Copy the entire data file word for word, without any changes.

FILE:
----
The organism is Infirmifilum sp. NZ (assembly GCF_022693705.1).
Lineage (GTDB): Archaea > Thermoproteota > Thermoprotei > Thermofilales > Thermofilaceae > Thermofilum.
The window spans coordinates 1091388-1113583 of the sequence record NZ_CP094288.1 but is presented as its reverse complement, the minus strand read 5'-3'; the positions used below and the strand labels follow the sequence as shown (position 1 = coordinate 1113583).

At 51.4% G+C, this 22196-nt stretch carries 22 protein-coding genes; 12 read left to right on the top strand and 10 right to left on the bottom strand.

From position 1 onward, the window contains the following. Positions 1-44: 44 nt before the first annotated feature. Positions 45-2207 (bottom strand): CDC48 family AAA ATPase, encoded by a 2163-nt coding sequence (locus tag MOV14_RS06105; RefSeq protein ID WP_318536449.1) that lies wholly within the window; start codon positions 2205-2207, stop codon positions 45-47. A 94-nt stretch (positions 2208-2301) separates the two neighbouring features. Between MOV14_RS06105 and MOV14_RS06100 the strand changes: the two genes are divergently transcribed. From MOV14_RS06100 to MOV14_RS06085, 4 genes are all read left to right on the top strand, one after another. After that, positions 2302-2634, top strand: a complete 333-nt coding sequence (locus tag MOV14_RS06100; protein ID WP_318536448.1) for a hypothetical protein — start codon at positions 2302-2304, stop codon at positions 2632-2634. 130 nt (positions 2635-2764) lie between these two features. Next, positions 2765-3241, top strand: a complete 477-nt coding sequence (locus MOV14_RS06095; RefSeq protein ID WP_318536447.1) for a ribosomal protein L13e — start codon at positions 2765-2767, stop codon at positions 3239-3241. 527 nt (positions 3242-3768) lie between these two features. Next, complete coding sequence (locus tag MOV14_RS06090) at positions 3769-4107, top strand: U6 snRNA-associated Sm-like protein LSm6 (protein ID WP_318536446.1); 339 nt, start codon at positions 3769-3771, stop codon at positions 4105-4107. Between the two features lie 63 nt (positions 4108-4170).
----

The organism is Infirmifilum sp. NZ (assembly GCF_022693705.1).
Lineage (GTDB): Archaea > Thermoproteota > Thermoprotei > Thermofilales > Thermofilaceae > Thermofilum.
The window spans coordinates 1091388-1113583 of the sequence record NZ_CP094288.1 but is presented as its reverse complement, the minus strand read 5'-3'; the positions used below and the strand labels follow the sequence as shown (position 1 = coordinate 1113583).

At 51.4% G+C, this 22196-nt stretch carries 22 protein-coding genes; 12 read left to right on the top strand and 10 right to left on the bottom strand.

From position 1 onward, the window contains the following. Positions 1-44: 44 nt before the first annotated feature. Positions 45-2207 (bottom strand): CDC48 family AAA ATPase, encoded by a 2163-nt coding sequence (locus tag MOV14_RS06105; RefSeq protein ID WP_318536449.1) that lies wholly within the window; start codon positions 2205-2207, stop codon positions 45-47. A 94-nt stretch (positions 2208-2301) separates the two neighbouring features. Between MOV14_RS06105 and MOV14_RS06100 the strand changes: the two genes are divergently transcribed. From MOV14_RS06100 to MOV14_RS06085, 4 genes are all read left to right on the top strand, one after another. After that, positions 2302-2634, top strand: a complete 333-nt coding sequence (locus tag MOV14_RS06100; protein ID WP_318536448.1) for a hypothetical protein — start codon at positions 2302-2304, stop codon at positions 2632-2634. 130 nt (positions 2635-2764) lie between these two features. Next, positions 2765-3241, top strand: a complete 477-nt coding sequence (locus MOV14_RS06095; RefSeq protein ID WP_318536447.1) for a ribosomal protein L13e — start codon at positions 2765-2767, stop codon at positions 3239-3241. 527 nt (positions 3242-3768) lie between these two features. Next, complete coding sequence (locus tag MOV14_RS06090) at positions 3769-4107, top strand: U6 snRNA-associated Sm-like protein LSm6 (protein ID WP_318536446.1); 339 nt, start codon at positions 3769-3771, stop codon at positions 4105-4107. Between the two features lie 63 nt (positions 4108-4170).